Liberal MP Connie Denesiuk with Prime Minister Justin Trudeau. Denesiuk has already published media spots without Trudeau.
In 2015 the Liberals successful election campaign was energized with the images of Justin Trudeau. Indeed, many unknown Liberal candidates rode the Leaders’ popularity to victory and to their seat in Ottawa. But this is 2019 and today the image of Prime Minister Justin Trudeau prompts more grimaces and frowns than it does smiles.
A slew of national opinion polls report that the Canadian electorate is divided between the Liberal and Conservative parties. However, the same polling suggests there is a growing consensus of distrust in and dislike for Trudeau.
A new poll this month from Angus Reid found that PM Trudeau’s support has sank significantly and that two of every three Canadians (65 percent) disapprove of Trudeau’s performance in office. Nearly one in two Canadians (47 percent) “strongly disapprove” of Justin Trudeau. Parsing the data, we learn Trudeau remains most popular with millennials (39 percent approval). But among those aged 55 and older, his 2015 approval rating of 63 percent has dropped like a stone to 30 percent.
Liberal-friendly Abacus Data recently found similar polling results: there are twice as many Canadians saying they disapprove of the PM as those who say they approve of him. Only 32 percent of Canadians have a positive impression of Trudeau, down 12 points in the last four months.
Yet it is the American polling firm Zogby Analytics that perhaps illustrates best just how bad things are for the Canadian PM. The firm notes that there are more Canadians who disapprove than approve of Trudeau’s time in office. Zogby analysts underline the fact that now Trudeau is less popular than US President Donald Trump (who has a current approval rating of 51 percent.)
All the pollsters suggest that at the core of the sudden, sharp drop in Justin Trudeau’s approval ratings is the PM being found guilty of breaking conflict of interest laws in the SNC Lavalin scandal. To this point, the Liberals are doing everything they can to turn the page on the Ethics Commissioner’s damning conclusions that Trudeau and his senior PMO staff inappropriately pressured then-justice minister Jody Wilson-Raybould. The Liberals hope they may have buried the story for good. Last week in Ottawa a Liberal-majority voted to block any further parliamentary committee review of the Ethics Commissioner and his findings. With that, the PM can move forward from this mess and ask Canadian voters to “Choose Forward.”
Still the PM’s remarkable unpopularity has some Liberal MPs disassociating themselves from Justin Trudeau. Ottawa-based paper The Hill Times recently ran a feature story in which sitting Liberal MPs (who wished to remain anonymous) are quoted as saying, “Some [candidates] are not going to use Trudeau’s name or picture in their campaign material.” The paper mentions B.C. Liberal candidate Connie Denesiuk, who is running in South Okanagan-West Kootenay. Denesiuk has removed the image of Mr. Trudeau from a painting on her 2019 campaign car that has previously featured her alongside the Liberal leader.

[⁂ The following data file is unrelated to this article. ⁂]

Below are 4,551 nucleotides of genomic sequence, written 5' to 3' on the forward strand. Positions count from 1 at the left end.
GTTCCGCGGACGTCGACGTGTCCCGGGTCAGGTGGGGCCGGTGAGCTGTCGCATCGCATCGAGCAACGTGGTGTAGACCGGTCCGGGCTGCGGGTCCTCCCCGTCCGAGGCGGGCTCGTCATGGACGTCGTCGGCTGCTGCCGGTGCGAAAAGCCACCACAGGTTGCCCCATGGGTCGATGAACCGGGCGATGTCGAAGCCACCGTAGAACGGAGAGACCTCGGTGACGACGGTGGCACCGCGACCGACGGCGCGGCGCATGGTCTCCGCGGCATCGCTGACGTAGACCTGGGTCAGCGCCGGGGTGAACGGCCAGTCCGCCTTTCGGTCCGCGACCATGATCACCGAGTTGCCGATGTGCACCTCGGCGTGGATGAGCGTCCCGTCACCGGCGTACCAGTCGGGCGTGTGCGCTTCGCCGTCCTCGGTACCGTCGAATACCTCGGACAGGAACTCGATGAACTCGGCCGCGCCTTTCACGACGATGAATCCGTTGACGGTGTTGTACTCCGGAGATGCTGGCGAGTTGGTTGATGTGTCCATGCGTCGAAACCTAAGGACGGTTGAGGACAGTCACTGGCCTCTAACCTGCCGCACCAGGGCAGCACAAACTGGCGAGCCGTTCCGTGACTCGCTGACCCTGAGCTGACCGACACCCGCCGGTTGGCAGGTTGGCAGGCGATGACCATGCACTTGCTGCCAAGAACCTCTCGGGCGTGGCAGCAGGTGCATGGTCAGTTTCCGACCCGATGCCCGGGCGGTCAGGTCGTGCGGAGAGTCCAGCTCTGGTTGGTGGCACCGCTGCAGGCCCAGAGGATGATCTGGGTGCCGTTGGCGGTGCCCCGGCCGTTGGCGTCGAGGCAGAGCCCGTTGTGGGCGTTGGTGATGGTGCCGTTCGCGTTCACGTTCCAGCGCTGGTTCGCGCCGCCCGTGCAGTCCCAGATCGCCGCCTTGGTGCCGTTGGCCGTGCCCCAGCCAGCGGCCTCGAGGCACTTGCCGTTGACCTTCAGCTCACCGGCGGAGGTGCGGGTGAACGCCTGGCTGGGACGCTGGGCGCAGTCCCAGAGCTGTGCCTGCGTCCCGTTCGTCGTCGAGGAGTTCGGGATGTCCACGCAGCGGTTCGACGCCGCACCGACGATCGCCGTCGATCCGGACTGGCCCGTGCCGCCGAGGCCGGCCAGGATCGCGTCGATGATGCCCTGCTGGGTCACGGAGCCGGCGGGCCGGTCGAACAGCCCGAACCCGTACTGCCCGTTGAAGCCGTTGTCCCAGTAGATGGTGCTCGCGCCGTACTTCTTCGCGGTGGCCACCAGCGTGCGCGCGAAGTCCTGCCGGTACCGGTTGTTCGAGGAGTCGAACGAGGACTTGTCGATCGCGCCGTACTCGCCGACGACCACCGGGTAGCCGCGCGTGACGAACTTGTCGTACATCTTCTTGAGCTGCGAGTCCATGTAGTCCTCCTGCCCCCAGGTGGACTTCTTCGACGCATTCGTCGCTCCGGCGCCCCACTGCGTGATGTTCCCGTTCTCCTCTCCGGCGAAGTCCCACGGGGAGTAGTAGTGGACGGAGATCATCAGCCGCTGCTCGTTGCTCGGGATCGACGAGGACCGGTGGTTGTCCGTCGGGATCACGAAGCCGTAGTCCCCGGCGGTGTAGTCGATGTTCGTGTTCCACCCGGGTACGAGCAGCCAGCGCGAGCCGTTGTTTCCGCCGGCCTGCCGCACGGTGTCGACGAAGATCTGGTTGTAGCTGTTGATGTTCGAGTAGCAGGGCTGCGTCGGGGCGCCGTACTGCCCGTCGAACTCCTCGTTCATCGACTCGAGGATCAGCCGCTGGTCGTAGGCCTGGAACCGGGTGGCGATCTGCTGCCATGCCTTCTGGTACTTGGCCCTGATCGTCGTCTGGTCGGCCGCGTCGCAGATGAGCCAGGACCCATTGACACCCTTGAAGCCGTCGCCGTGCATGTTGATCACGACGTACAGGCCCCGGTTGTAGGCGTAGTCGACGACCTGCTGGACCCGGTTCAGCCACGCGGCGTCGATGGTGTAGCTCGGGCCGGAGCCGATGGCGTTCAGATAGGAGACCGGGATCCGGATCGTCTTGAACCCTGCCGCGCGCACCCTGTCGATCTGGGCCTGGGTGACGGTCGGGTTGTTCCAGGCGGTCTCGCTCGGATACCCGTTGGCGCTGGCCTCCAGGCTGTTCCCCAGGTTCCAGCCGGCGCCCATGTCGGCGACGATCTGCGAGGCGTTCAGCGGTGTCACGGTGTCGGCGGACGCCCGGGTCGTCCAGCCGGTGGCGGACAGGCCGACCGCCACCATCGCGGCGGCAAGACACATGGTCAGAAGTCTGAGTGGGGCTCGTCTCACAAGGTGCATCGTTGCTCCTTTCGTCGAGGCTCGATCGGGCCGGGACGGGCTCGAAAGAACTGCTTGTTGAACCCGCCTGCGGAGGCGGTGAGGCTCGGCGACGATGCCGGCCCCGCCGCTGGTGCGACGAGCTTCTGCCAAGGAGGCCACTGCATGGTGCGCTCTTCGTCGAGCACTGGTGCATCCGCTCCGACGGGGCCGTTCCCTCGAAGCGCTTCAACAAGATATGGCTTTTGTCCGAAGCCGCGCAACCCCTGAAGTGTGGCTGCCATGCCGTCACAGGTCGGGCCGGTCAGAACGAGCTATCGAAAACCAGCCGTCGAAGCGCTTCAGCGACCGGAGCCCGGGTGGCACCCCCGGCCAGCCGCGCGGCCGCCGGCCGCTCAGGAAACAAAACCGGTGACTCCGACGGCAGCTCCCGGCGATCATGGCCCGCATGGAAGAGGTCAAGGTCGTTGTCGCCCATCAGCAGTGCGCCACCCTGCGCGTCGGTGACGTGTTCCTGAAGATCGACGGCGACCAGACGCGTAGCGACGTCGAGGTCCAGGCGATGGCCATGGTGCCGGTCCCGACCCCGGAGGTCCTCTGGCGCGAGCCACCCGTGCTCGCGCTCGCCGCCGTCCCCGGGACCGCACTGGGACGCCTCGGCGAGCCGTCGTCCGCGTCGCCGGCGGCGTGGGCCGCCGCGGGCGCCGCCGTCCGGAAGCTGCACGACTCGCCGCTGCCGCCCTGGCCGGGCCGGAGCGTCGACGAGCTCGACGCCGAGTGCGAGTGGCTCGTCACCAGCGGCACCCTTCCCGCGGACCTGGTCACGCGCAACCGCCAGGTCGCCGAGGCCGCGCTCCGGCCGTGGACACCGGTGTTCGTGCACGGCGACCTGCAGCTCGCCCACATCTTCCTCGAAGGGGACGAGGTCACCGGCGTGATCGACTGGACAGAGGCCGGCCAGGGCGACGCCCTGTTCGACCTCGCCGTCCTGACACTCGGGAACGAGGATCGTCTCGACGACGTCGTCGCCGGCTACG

Another example can be found with Ottawa-area MP Karen McCrimmon. She represents Kanata-Carleton and is one of those sitting MPs who has already published media spots without PM Justin Trudeau. In fact, McCrimmon’s newspaper ads have no reference to the PM, no Liberal Party emblem, and do not mention that she sits as a Government MP. And unlike her 2015 election campaign materials where the PM adorned everything from her canvass literature to her campaign office windows, McCrimmon has, with the exception of her website, stripped all images of Justin Trudeau from her re-election materials.
Yet there is an ironic twist to this Liberal backbencher’s story. MP McCrimmon sits on the parliamentary committee that last week discussed the Ethics Commissioner report respecting the obstruction of justice activities surrounding the PM, the PMO and SNC Lavalin. She is one of those Liberal-majority committee members who voted to shut down any further inquiry into the PM’s role with the scandal. So, on one hand McCrimmon is disassociating herself from her Leader; and on the other hand she is complicit in attempting to protect the PM’s bruised reputation.
With Justin Trudeau’s approval numbers as they are today, Liberals recognize that to win this election it cannot become a referendum on the Prime Minister and his character. It is why Liberal candidates want voters to think of anything but, “A vote for the Liberals is a vote for Justin Trudeau.” It is why some of those candidates have dropped mention of PM Trudeau altogether.
Chris George is an advocate, government relations advisor, and writer/copy editor. As president of a public relations firm established in 1994, Chris provides discreet counsel, tactical advice and management skills to CEOs/Presidents, Boards of Directors and senior executive teams in executing public and government relations campaigns and managing issues. Prior to this PR/GR career, Chris spent seven years on Parliament Hill on staffs of Cabinet Ministers and MPs. He has served in senior campaign positions for electoral and advocacy campaigns at every level of government. Today, Chris resides in Almonte, Ontario where he and his wife manage www.cgacommunications.com. Contact Chris at firstname.lastname@example.org.